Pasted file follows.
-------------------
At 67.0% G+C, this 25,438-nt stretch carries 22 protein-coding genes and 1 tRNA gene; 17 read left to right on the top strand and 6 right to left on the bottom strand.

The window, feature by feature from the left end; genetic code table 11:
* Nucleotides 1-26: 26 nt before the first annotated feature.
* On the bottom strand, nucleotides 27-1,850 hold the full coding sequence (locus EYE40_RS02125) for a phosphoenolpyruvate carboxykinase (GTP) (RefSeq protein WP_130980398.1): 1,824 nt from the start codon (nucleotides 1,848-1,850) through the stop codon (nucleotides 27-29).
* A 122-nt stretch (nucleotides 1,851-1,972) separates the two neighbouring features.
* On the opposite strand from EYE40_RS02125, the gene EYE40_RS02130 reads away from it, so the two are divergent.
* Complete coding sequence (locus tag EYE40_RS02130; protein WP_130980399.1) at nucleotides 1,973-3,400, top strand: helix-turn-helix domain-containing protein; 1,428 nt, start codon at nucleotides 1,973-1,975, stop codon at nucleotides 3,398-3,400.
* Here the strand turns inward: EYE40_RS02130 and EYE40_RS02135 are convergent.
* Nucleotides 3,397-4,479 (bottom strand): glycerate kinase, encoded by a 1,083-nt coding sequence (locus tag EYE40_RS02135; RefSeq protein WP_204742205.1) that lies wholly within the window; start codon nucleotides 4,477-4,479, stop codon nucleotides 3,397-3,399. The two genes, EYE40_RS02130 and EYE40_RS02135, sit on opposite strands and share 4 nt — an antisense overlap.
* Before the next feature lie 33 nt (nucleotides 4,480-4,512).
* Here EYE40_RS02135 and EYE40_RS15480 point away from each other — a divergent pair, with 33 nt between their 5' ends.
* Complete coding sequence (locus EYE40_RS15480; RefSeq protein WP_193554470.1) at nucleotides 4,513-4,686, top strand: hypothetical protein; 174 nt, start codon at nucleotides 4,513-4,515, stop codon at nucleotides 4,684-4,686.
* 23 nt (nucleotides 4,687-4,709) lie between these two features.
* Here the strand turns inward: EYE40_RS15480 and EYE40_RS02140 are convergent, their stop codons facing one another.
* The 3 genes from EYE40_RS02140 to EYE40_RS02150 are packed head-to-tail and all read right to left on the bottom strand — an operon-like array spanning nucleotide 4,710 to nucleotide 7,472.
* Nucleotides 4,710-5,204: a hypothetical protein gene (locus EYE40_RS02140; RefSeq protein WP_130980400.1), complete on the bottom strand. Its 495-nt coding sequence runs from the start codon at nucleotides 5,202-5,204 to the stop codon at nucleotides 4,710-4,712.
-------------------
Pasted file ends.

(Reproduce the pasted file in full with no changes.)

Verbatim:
At 67.0% G+C, this 25,438-nt stretch carries 22 protein-coding genes and 1 tRNA gene; 17 read left to right on the top strand and 6 right to left on the bottom strand.

The window, feature by feature from the left end; genetic code table 11:
* Nucleotides 1-26: 26 nt before the first annotated feature.
* On the bottom strand, nucleotides 27-1,850 hold the full coding sequence (locus EYE40_RS02125) for a phosphoenolpyruvate carboxykinase (GTP) (RefSeq protein WP_130980398.1): 1,824 nt from the start codon (nucleotides 1,848-1,850) through the stop codon (nucleotides 27-29).
* A 122-nt stretch (nucleotides 1,851-1,972) separates the two neighbouring features.
* On the opposite strand from EYE40_RS02125, the gene EYE40_RS02130 reads away from it, so the two are divergent.
* Complete coding sequence (locus tag EYE40_RS02130; protein WP_130980399.1) at nucleotides 1,973-3,400, top strand: helix-turn-helix domain-containing protein; 1,428 nt, start codon at nucleotides 1,973-1,975, stop codon at nucleotides 3,398-3,400.
* Here the strand turns inward: EYE40_RS02130 and EYE40_RS02135 are convergent.
* Nucleotides 3,397-4,479 (bottom strand): glycerate kinase, encoded by a 1,083-nt coding sequence (locus tag EYE40_RS02135; RefSeq protein WP_204742205.1) that lies wholly within the window; start codon nucleotides 4,477-4,479, stop codon nucleotides 3,397-3,399. The two genes, EYE40_RS02130 and EYE40_RS02135, sit on opposite strands and share 4 nt — an antisense overlap.
* Before the next feature lie 33 nt (nucleotides 4,480-4,512).
* Here EYE40_RS02135 and EYE40_RS15480 point away from each other — a divergent pair, with 33 nt between their 5' ends.
* Complete coding sequence (locus EYE40_RS15480; RefSeq protein WP_193554470.1) at nucleotides 4,513-4,686, top strand: hypothetical protein; 174 nt, start codon at nucleotides 4,513-4,515, stop codon at nucleotides 4,684-4,686.
* 23 nt (nucleotides 4,687-4,709) lie between these two features.
* Here the strand turns inward: EYE40_RS15480 and EYE40_RS02140 are convergent, their stop codons facing one another.
* The 3 genes from EYE40_RS02140 to EYE40_RS02150 are packed head-to-tail and all read right to left on the bottom strand — an operon-like array spanning nucleotide 4,710 to nucleotide 7,472.
* Nucleotides 4,710-5,204: a hypothetical protein gene (locus EYE40_RS02140; RefSeq protein WP_130980400.1), complete on the bottom strand. Its 495-nt coding sequence runs from the start codon at nucleotides 5,202-5,204 to the stop codon at nucleotides 4,710-4,712.